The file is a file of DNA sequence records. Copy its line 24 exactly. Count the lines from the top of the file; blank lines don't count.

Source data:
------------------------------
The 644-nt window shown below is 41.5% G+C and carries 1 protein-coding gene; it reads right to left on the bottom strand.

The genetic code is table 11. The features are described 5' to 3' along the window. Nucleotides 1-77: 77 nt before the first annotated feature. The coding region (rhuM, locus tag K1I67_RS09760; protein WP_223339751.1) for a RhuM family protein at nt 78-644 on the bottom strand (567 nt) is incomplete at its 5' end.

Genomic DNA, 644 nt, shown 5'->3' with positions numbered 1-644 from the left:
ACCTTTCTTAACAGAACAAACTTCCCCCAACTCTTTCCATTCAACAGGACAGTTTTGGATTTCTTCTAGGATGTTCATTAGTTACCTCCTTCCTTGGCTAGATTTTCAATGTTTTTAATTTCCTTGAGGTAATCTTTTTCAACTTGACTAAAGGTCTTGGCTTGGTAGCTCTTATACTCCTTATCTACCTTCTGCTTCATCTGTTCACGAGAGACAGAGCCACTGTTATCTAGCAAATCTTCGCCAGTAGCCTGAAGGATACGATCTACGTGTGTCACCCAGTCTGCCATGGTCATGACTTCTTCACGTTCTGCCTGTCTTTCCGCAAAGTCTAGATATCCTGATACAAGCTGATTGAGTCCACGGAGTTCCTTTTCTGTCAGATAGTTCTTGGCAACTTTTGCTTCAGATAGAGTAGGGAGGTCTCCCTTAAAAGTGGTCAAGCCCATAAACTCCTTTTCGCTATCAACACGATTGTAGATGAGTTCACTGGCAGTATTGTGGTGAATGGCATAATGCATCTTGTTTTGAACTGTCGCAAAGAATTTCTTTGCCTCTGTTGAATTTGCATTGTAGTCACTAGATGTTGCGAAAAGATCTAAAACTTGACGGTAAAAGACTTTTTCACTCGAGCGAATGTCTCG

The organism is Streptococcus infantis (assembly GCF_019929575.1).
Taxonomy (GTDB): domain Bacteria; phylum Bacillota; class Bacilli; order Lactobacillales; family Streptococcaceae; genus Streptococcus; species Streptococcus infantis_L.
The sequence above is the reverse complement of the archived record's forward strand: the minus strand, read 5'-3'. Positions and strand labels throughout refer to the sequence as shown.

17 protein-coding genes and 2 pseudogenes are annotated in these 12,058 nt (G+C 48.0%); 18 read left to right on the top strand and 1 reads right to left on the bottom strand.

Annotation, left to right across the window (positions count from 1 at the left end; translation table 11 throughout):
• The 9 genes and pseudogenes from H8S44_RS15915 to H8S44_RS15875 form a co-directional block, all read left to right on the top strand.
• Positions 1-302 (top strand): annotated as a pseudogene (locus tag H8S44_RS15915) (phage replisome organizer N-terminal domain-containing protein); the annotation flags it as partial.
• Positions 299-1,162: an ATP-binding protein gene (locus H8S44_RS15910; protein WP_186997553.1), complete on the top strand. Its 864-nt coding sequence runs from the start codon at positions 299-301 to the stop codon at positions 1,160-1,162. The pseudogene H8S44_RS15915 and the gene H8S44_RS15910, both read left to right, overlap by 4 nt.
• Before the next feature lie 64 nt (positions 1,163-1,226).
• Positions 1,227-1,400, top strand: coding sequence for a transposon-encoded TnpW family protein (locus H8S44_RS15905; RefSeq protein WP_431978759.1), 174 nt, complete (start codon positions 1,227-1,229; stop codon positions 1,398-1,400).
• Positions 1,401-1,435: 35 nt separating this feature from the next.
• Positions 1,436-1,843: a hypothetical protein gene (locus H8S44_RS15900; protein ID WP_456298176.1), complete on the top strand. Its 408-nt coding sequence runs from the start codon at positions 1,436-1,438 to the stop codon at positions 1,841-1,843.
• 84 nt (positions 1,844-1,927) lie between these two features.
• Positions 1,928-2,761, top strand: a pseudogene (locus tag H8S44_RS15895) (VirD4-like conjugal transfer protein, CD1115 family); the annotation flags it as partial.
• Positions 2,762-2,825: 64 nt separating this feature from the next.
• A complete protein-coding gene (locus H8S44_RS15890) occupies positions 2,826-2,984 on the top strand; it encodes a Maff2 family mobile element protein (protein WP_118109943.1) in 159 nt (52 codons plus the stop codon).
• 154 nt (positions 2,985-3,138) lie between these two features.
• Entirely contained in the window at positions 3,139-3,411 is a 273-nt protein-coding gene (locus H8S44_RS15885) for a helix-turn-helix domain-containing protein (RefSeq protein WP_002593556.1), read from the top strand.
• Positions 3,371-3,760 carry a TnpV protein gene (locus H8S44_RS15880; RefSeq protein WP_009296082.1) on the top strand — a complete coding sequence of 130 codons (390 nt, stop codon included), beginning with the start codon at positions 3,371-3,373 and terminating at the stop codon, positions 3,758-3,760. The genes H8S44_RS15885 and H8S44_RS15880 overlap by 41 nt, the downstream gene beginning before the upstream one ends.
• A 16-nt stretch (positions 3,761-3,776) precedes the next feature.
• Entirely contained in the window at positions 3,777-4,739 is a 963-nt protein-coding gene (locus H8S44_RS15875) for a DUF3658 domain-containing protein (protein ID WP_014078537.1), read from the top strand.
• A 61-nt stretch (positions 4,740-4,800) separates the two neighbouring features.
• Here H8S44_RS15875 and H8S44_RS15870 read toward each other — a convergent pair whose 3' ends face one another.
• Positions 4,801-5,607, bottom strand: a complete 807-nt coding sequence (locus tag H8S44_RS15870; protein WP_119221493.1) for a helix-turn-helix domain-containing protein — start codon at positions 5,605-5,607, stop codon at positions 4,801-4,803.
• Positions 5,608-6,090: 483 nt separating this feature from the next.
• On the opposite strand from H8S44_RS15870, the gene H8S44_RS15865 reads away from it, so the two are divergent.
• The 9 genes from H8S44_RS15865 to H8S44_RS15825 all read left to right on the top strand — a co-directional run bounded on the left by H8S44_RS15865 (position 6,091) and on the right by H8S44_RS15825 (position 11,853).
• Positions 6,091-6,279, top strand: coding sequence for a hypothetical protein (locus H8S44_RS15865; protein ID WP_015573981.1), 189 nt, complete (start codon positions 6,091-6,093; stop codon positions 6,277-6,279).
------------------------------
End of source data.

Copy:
• A 16-nt stretch (positions 3,761-3,776) precedes the next feature.